The new Works Progress Administration album is the sort of musical collaboration that should be encouraged. The core of WPA consists of Glen Phillips (Toad the Wet Sprocket), Sean Watkins (Nickel Creek), and Luke Bulla (Ricky Skaggs, Jerry Douglas Band, Lyle Lovett). They are joined on the album by Benmont Tench (Tom Petty and the Heartbreakers), Sara Watkins (Sean’s sister, and also a member of Nickel Creek), Greg Leisz (Joni Mitchell, Bill Frisell), and Pete Thomas and Davey Faragher (Elvis Costello and the Imposters). The musicians are part of a music scene that is centered around the Los Angeles club Largo. They put this project together totally on their own, sans managers or record labels.
WPA offers up classic Southern California country rock, and as is always the case with this genre, the album rises and falls with the quality of the songwriting. The good news is that Glen Phillips has contributed several terrific songs, including the wondrous opener “Always Have My Love.” He also takes a page out of Don Henley’s playbook with the heartbreak ballad “End This Now.” Less successful are Luke Bulla’s songwriting contributions. It’s not that songs like “Remember Well” are bad, and in fact “Cry for You” (written with Phillips) is pretty damn good. It’s just that they don’t seem to have much of a point, other then to make you cry in your beer. Sean Watkins’ songs fall somewhere in the middle. They are well-intentioned, mostly upbeat, but fairly standard efforts, save for “Not Sure,” a strong modern country song. Benmont Tench contributes the beautiful closing song “The Price,” which he wrote over 20 years ago, and Sara Watkins does a lovely job singing it. On the other hand, the cover of Ray Davies “I Go to Sleep” on which she sings is completely pointless given the great cover of the song that Chrissie Hynde did with the Pretenders way back when.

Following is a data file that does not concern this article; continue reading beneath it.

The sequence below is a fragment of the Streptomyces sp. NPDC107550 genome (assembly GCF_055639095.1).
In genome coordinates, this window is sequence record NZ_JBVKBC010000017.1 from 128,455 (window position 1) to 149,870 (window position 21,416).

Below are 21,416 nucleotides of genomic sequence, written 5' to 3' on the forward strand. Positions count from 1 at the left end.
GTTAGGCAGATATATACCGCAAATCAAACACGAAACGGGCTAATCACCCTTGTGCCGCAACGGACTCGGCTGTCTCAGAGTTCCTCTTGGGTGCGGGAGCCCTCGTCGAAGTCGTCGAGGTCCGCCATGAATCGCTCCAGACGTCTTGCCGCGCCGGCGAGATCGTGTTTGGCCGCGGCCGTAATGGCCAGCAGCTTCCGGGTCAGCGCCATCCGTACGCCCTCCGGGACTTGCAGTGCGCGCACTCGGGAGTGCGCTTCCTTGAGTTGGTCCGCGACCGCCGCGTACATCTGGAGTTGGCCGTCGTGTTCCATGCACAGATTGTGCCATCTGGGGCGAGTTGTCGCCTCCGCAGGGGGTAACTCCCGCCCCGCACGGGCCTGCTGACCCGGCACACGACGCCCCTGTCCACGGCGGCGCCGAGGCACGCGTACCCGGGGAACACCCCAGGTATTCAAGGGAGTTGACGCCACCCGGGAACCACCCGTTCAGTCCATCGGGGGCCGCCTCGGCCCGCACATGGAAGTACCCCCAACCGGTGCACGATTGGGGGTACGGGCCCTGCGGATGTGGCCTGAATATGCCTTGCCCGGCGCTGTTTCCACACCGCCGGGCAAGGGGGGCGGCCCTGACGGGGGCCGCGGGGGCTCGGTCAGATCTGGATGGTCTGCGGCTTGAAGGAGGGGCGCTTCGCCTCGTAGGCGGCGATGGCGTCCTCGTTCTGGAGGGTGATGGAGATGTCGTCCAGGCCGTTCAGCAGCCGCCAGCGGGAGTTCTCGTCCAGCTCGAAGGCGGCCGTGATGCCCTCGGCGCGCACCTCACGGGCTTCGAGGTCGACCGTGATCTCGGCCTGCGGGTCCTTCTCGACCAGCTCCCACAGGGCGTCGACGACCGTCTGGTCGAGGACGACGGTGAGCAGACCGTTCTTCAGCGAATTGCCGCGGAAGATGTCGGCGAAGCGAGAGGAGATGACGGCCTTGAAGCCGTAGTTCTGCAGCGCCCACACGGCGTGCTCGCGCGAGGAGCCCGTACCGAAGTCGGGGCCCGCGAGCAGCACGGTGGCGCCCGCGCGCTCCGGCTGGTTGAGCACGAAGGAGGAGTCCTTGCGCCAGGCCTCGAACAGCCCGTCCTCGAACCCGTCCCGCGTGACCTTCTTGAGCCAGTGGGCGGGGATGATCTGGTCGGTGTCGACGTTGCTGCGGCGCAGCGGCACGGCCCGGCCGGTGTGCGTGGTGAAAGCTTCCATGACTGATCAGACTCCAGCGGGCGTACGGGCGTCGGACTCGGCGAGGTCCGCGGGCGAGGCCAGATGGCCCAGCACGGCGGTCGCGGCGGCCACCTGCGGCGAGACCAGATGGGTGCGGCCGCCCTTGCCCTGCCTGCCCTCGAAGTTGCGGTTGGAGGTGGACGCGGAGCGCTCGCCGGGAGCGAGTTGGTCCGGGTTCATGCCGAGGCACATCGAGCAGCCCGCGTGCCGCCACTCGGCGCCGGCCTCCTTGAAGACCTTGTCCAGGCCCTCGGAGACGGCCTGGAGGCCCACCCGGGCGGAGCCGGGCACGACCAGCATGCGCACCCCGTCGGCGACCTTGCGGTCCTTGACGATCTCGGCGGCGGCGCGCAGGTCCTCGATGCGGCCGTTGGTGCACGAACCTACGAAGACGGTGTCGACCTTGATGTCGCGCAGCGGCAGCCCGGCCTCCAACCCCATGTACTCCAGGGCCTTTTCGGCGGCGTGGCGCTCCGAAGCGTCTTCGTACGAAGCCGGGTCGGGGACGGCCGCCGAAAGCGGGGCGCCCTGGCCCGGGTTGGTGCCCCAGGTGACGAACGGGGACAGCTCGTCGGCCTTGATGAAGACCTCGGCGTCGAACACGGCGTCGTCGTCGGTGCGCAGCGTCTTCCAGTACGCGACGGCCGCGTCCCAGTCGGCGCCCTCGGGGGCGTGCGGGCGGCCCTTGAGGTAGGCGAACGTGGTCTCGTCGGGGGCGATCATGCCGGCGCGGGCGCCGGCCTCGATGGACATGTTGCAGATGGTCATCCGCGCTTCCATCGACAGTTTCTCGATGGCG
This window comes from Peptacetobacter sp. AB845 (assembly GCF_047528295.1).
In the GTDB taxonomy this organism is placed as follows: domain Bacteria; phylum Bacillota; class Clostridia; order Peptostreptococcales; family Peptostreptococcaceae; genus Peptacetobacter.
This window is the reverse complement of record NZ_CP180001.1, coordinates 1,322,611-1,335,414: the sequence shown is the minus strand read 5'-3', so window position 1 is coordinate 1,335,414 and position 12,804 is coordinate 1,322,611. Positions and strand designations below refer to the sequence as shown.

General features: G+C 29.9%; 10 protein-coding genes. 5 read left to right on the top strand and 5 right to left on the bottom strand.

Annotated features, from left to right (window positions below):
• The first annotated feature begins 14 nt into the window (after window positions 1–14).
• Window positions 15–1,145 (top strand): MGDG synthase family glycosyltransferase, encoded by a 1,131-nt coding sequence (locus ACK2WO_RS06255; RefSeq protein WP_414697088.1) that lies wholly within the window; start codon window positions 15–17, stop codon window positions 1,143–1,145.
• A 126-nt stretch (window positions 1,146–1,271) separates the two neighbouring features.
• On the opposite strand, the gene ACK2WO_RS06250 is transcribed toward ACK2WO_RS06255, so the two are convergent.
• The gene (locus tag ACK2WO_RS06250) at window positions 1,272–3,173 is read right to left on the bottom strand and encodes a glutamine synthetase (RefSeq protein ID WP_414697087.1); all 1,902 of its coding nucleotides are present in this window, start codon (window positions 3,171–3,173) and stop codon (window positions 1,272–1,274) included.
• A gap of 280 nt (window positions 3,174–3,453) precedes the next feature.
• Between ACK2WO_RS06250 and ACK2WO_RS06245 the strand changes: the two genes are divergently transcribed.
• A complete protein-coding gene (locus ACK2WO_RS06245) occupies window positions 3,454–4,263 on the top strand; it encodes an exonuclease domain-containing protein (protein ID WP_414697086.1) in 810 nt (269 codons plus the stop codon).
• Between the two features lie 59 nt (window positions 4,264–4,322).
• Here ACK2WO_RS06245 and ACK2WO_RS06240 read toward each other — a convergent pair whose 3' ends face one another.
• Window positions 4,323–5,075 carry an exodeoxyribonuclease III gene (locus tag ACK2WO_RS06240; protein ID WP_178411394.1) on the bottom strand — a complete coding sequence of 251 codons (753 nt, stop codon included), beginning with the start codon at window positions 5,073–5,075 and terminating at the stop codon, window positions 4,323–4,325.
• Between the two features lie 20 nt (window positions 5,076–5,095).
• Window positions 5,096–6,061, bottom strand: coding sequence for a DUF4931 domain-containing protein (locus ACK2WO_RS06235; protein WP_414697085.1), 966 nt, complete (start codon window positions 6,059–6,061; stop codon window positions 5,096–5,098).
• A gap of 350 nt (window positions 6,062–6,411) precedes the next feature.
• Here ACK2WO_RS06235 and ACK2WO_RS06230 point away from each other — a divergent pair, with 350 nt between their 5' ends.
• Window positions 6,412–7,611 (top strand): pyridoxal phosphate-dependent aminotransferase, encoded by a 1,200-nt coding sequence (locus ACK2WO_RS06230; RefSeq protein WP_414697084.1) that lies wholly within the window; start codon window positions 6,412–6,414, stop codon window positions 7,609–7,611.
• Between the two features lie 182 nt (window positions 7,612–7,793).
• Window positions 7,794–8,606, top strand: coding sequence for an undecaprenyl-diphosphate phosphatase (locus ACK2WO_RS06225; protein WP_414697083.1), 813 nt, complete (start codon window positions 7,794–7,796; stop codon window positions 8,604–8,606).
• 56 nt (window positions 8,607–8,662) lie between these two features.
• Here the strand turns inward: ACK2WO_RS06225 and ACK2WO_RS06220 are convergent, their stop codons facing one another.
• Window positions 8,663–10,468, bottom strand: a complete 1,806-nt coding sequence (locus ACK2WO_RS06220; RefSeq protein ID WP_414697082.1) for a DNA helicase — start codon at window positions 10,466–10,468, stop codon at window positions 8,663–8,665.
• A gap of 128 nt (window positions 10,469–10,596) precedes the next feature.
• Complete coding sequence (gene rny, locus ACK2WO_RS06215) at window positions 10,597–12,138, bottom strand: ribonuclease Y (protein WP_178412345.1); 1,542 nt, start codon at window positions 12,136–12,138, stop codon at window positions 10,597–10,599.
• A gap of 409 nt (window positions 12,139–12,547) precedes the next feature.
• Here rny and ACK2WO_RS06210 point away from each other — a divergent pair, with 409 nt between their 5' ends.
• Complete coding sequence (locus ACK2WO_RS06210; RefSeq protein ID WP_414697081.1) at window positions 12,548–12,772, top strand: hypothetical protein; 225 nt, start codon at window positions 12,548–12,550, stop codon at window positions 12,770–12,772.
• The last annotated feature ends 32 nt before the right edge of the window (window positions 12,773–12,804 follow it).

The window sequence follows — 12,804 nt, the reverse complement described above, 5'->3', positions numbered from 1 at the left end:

Jim Scott, perhaps best known for his work with Wilco and Tom Petty, produced the album in a way that allows the music to shine, and the playing is first-rate throughout. There is no studio gimmickry at work here. Of particular note is the fiddle playing by Luke Bulla and Sara Watkins, and the pedal steel work by Greg Leisz.
In the ’70s, good country rock albums like this one were prevalent, coming from sometimes forgotten bands like American Flyer, Pure Prairie League, the Flying Burrito Brothers, Souther, Hillman, and Furay. Their trademark was strong songwriting, and outstanding vocal harmonies. The WPA album put me in mind of those days, and it’s one of the more refreshing albums I’ve heard this year.
[kml_flashembed movie="http://www.youtube.com/v/AqTWgXDogOE" width="600" height="344" allowfullscreen="true" fvars="fs=1" /]